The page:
What happens when writer David Pepose riffs off a beloved comic featuring a boy and stuffed tiger and a gritty crime drama? Well, you get Spencer & Locke, a unique, quirky comic that’s sort of a Calvin & Hobbes meets Sin City.
Pepose’s Spencer & Locke is a new limited four-book series from Action Lab – Danger Zone. In our interview Pepose discusses the genesis for his new comic, the comics that influenced him, and collaborating with the right people.
TFAW: Let’s get this out of the way to start with: Why Calvin & Hobbes?
David Pepose: Sometimes stories just strike you like a bolt of lightning. And when I thought of the question “what if Calvin & Hobbes grew up in Sin City,” I immediately knew Spencer & Locke was something I had to write. Because if I didn’t, somebody else definitely would have!
When I first sat down to write a comic, I wanted to write something that used comics’ unique bag of storytelling tricks, something that spoke to comics fans first and foremost. There was this real attraction for remixing known properties to give them a more contemporary and adult sensibility, and it didn’t take long for me to think of Bill Watterson’s Calvin & Hobbes, the gold standard for comics and cartooning everywhere.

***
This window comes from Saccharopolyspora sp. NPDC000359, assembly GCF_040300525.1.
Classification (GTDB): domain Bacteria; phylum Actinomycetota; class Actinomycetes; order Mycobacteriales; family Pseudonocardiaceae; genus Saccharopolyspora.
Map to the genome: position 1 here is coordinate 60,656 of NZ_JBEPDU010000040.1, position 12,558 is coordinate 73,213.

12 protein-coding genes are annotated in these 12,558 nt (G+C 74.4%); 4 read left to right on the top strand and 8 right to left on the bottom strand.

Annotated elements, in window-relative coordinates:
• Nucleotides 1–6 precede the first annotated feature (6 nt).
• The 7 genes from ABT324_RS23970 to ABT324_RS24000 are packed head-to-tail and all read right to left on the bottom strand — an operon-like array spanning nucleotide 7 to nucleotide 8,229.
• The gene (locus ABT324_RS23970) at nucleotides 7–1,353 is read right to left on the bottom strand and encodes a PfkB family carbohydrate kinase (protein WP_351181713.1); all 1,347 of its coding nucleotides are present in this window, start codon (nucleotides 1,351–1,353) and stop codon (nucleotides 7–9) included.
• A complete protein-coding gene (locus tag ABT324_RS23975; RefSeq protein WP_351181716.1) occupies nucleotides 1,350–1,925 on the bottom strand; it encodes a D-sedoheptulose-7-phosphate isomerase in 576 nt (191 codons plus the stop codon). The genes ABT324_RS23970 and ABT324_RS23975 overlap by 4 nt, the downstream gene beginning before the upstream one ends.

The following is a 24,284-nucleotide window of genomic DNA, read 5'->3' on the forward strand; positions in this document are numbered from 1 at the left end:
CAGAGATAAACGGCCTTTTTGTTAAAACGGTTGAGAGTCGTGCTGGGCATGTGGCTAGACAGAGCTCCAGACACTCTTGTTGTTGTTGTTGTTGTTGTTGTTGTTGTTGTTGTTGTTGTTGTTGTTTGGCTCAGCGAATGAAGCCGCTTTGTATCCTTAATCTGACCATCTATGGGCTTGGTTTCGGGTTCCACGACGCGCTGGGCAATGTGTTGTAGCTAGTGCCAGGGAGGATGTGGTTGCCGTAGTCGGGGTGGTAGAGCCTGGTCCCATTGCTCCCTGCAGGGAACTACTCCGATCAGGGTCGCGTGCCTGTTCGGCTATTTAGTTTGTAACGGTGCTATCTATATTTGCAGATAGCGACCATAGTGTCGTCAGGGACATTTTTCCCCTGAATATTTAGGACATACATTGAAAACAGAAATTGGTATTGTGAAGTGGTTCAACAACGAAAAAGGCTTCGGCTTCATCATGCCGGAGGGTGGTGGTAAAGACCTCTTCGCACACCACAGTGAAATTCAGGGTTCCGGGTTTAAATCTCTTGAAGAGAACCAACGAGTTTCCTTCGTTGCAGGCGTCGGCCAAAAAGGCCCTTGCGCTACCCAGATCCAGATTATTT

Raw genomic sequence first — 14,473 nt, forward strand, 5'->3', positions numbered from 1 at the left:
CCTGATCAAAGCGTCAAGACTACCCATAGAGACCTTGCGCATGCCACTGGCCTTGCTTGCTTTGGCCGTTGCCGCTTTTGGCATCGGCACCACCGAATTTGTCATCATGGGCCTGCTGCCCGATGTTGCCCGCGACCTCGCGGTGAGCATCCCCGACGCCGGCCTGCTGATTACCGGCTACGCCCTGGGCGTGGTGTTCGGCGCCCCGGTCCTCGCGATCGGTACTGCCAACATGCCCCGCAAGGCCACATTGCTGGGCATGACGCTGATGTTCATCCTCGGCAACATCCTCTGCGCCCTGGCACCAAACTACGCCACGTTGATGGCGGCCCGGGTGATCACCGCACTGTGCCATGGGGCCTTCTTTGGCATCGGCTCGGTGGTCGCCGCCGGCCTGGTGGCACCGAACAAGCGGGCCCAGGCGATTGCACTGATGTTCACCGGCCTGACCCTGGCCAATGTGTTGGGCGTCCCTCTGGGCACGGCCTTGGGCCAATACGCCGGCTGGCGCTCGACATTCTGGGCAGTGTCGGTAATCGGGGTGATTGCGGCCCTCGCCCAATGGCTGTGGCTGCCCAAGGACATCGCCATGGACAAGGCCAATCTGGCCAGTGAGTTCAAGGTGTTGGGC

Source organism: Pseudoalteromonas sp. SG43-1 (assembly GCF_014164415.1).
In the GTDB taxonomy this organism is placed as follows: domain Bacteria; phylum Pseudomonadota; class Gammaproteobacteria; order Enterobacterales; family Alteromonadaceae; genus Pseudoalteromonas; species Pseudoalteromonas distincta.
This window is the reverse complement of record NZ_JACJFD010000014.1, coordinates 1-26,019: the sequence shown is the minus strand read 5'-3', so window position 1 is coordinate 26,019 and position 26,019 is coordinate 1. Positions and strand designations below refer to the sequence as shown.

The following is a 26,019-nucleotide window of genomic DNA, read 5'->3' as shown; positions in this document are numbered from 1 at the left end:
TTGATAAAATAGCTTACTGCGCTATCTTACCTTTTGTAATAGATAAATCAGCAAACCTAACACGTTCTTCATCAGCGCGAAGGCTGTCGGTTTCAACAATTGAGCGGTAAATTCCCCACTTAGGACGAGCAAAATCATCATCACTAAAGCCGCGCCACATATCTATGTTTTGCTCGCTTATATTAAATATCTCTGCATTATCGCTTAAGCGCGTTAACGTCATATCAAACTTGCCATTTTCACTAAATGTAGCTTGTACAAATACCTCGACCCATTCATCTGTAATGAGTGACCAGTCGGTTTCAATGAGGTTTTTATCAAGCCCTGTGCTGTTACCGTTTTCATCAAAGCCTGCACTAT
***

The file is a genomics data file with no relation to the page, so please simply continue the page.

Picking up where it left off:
I knew it would be subversive, maybe even blasphemous to do something like this with such a sacred comic book text. But as I started breaking down Spencer & Locke down as characters, I discovered not just some wonderful, three-dimensional voices behind all their bantering, but I realized there was a really powerful, human story underneath all the crazy action. We might not fill the massive shoes of our inspirations, but I like to think we add something to the mix.
“At its core, our story is about the traumas of childhood, how we get them and how we face them down.”
TFAW: How did you come up with the idea of putting these characters in such a disturbing world?
Pepose: I feel like Spencer & Locke’s brand of pulpy noir was always a natural choice for me, just given the kinds of comics I loved growing up. Frank Miller’s Daredevil: The Man Without Fear was the first book that made me realize that actual writers and artists created comics, and it was Frank’s distinctive voice that made me devour everything else he had ever written.